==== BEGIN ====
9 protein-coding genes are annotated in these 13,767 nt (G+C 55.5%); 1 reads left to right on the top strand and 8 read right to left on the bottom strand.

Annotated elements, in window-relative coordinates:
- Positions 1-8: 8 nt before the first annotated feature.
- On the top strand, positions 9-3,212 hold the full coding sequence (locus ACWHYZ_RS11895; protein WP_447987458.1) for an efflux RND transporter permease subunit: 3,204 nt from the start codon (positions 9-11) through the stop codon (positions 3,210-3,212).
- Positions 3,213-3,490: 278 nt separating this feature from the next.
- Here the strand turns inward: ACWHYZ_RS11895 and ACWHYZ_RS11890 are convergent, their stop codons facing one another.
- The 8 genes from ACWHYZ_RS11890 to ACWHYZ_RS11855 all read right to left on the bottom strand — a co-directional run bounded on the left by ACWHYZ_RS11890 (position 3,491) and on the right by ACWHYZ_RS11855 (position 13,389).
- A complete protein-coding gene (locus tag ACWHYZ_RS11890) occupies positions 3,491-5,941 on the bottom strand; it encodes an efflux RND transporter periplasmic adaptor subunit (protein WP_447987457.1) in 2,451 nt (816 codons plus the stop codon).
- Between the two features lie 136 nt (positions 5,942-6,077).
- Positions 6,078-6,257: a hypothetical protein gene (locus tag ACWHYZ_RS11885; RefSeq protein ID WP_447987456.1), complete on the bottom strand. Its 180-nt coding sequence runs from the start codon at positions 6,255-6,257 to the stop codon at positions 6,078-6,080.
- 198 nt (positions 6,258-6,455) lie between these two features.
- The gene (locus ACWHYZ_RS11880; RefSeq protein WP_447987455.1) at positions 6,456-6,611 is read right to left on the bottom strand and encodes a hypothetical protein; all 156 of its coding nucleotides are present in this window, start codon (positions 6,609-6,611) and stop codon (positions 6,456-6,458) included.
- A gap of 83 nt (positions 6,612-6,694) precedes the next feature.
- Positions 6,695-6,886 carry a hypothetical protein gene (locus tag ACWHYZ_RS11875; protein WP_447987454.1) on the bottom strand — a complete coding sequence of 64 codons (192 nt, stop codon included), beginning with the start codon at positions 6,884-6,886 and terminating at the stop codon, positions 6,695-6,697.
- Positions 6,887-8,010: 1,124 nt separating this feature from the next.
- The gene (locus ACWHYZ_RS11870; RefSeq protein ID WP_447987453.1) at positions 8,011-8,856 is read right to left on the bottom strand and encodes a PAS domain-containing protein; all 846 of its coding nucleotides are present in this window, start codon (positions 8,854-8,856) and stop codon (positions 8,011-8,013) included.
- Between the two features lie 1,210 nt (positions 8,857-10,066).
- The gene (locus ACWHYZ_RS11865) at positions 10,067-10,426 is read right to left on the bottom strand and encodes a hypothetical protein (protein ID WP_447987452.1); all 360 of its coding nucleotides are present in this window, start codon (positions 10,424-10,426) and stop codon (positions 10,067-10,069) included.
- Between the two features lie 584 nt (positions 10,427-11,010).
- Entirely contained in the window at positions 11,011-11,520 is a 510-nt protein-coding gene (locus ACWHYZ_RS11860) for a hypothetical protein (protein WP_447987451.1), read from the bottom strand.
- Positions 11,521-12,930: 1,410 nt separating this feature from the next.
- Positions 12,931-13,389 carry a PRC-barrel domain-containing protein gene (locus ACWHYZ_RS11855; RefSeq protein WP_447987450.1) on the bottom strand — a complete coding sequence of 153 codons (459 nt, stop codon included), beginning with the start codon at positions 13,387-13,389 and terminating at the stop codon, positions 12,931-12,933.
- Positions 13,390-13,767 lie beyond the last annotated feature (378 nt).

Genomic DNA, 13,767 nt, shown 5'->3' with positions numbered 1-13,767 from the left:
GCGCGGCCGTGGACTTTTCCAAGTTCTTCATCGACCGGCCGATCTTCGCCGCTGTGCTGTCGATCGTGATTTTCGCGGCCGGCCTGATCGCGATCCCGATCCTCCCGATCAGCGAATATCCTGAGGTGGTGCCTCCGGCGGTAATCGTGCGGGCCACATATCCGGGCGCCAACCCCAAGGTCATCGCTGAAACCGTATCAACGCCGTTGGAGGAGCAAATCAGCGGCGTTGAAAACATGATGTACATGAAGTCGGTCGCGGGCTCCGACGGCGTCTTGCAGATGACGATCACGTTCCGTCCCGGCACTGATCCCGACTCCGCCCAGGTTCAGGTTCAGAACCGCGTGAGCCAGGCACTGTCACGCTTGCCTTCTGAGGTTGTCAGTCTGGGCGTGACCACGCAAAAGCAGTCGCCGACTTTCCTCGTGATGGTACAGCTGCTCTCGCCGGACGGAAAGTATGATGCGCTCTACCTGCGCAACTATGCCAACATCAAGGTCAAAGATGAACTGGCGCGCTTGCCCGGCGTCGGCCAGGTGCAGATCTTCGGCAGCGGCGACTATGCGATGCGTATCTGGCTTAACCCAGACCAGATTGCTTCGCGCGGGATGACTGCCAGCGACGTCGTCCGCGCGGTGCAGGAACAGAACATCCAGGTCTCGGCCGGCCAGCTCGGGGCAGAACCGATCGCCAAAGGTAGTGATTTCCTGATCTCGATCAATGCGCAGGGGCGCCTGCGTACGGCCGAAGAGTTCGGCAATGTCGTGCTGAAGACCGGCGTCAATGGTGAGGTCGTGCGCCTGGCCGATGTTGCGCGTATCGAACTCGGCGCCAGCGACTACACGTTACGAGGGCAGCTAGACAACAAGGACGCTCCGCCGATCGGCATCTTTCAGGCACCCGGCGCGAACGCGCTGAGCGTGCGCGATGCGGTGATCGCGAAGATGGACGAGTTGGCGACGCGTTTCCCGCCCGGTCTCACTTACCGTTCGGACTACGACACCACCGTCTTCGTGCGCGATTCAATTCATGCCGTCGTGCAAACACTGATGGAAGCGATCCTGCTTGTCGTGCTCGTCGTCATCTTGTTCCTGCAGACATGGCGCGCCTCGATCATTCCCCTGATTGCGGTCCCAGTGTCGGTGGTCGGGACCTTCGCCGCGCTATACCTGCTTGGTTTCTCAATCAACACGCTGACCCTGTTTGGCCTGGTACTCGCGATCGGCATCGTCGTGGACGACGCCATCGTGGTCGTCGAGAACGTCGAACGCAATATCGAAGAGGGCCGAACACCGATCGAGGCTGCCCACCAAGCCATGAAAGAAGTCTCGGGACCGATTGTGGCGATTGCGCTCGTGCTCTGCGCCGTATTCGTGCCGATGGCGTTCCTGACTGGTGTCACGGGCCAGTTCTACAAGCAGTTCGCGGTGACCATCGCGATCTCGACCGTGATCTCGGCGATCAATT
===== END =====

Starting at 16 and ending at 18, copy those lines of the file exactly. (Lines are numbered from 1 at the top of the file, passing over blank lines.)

- The gene (locus ACWHYZ_RS11870; RefSeq protein ID WP_447987453.1) at positions 8,011-8,856 is read right to left on the bottom strand and encodes a PAS domain-containing protein; all 846 of its coding nucleotides are present in this window, start codon (positions 8,854-8,856) and stop codon (positions 8,011-8,013) included.
- Between the two features lie 1,210 nt (positions 8,857-10,066).
- The gene (locus ACWHYZ_RS11865) at positions 10,067-10,426 is read right to left on the bottom strand and encodes a hypothetical protein (protein ID WP_447987452.1); all 360 of its coding nucleotides are present in this window, start codon (positions 10,424-10,426) and stop codon (positions 10,067-10,069) included.